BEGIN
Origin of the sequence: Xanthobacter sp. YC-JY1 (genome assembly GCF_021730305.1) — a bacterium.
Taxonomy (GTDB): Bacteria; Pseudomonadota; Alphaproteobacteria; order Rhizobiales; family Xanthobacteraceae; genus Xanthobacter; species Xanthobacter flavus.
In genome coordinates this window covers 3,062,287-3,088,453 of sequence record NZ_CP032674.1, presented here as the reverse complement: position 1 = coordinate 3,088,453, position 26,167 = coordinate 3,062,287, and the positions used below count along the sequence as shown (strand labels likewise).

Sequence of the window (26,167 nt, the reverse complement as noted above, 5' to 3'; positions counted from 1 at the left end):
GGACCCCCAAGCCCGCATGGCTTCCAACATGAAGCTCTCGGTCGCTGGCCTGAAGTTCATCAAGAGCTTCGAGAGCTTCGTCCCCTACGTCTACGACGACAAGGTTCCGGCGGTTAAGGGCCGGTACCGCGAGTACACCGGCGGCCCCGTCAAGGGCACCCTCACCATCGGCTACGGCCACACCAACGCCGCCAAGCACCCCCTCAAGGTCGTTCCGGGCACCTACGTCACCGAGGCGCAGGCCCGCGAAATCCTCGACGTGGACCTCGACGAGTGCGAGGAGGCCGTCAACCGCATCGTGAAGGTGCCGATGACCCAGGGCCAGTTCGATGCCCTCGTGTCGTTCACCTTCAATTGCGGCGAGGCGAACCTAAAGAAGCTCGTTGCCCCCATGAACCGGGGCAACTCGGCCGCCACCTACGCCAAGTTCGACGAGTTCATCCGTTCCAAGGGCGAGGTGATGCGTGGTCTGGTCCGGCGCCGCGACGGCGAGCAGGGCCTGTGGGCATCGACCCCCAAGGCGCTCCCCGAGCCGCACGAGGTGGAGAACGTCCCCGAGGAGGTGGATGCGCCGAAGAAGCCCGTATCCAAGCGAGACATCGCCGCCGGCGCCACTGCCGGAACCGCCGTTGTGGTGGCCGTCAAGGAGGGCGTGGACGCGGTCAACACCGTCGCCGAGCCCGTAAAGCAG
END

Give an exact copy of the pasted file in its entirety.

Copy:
Origin of the sequence: Xanthobacter sp. YC-JY1 (genome assembly GCF_021730305.1) — a bacterium.
Taxonomy (GTDB): Bacteria; Pseudomonadota; Alphaproteobacteria; order Rhizobiales; family Xanthobacteraceae; genus Xanthobacter; species Xanthobacter flavus.
In genome coordinates this window covers 3,062,287-3,088,453 of sequence record NZ_CP032674.1, presented here as the reverse complement: position 1 = coordinate 3,088,453, position 26,167 = coordinate 3,062,287, and the positions used below count along the sequence as shown (strand labels likewise).

Sequence of the window (26,167 nt, the reverse complement as noted above, 5' to 3'; positions counted from 1 at the left end):
GGACCCCCAAGCCCGCATGGCTTCCAACATGAAGCTCTCGGTCGCTGGCCTGAAGTTCATCAAGAGCTTCGAGAGCTTCGTCCCCTACGTCTACGACGACAAGGTTCCGGCGGTTAAGGGCCGGTACCGCGAGTACACCGGCGGCCCCGTCAAGGGCACCCTCACCATCGGCTACGGCCACACCAACGCCGCCAAGCACCCCCTCAAGGTCGTTCCGGGCACCTACGTCACCGAGGCGCAGGCCCGCGAAATCCTCGACGTGGACCTCGACGAGTGCGAGGAGGCCGTCAACCGCATCGTGAAGGTGCCGATGACCCAGGGCCAGTTCGATGCCCTCGTGTCGTTCACCTTCAATTGCGGCGAGGCGAACCTAAAGAAGCTCGTTGCCCCCATGAACCGGGGCAACTCGGCCGCCACCTACGCCAAGTTCGACGAGTTCATCCGTTCCAAGGGCGAGGTGATGCGTGGTCTGGTCCGGCGCCGCGACGGCGAGCAGGGCCTGTGGGCATCGACCCCCAAGGCGCTCCCCGAGCCGCACGAGGTGGAGAACGTCCCCGAGGAGGTGGATGCGCCGAAGAAGCCCGTATCCAAGCGAGACATCGCCGCCGGCGCCACTGCCGGAACCGCCGTTGTGGTGGCCGTCAAGGAGGGCGTGGACGCGGTCAACACCGTCGCCGAGCCCGTAAAGCAG